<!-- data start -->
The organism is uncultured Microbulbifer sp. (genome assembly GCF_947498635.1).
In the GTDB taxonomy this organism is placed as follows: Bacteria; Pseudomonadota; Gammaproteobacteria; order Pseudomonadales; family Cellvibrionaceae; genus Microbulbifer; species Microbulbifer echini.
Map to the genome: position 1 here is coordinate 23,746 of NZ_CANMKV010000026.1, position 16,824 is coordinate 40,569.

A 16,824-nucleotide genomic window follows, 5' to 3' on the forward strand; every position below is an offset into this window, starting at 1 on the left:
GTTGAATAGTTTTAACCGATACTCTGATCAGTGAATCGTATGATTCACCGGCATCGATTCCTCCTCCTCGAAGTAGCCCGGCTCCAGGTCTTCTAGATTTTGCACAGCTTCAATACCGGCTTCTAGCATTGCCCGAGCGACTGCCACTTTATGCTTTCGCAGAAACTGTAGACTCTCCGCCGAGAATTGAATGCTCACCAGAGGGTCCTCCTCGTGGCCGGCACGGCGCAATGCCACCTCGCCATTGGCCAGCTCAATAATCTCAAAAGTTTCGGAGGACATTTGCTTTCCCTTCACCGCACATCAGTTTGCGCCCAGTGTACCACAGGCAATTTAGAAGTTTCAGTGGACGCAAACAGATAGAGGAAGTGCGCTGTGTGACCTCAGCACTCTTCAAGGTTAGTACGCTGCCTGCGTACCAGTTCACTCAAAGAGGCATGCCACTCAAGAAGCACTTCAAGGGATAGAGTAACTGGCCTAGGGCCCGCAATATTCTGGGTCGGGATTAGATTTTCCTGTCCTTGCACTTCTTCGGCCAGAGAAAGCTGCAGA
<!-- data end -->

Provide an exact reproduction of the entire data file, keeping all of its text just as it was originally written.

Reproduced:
The organism is uncultured Microbulbifer sp. (genome assembly GCF_947498635.1).
In the GTDB taxonomy this organism is placed as follows: Bacteria; Pseudomonadota; Gammaproteobacteria; order Pseudomonadales; family Cellvibrionaceae; genus Microbulbifer; species Microbulbifer echini.
Map to the genome: position 1 here is coordinate 23,746 of NZ_CANMKV010000026.1, position 16,824 is coordinate 40,569.

A 16,824-nucleotide genomic window follows, 5' to 3' on the forward strand; every position below is an offset into this window, starting at 1 on the left:
GTTGAATAGTTTTAACCGATACTCTGATCAGTGAATCGTATGATTCACCGGCATCGATTCCTCCTCCTCGAAGTAGCCCGGCTCCAGGTCTTCTAGATTTTGCACAGCTTCAATACCGGCTTCTAGCATTGCCCGAGCGACTGCCACTTTATGCTTTCGCAGAAACTGTAGACTCTCCGCCGAGAATTGAATGCTCACCAGAGGGTCCTCCTCGTGGCCGGCACGGCGCAATGCCACCTCGCCATTGGCCAGCTCAATAATCTCAAAAGTTTCGGAGGACATTTGCTTTCCCTTCACCGCACATCAGTTTGCGCCCAGTGTACCACAGGCAATTTAGAAGTTTCAGTGGACGCAAACAGATAGAGGAAGTGCGCTGTGTGACCTCAGCACTCTTCAAGGTTAGTACGCTGCCTGCGTACCAGTTCACTCAAAGAGGCATGCCACTCAAGAAGCACTTCAAGGGATAGAGTAACTGGCCTAGGGCCCGCAATATTCTGGGTCGGGATTAGATTTTCCTGTCCTTGCACTTCTTCGGCCAGAGAAAGCTGCAGA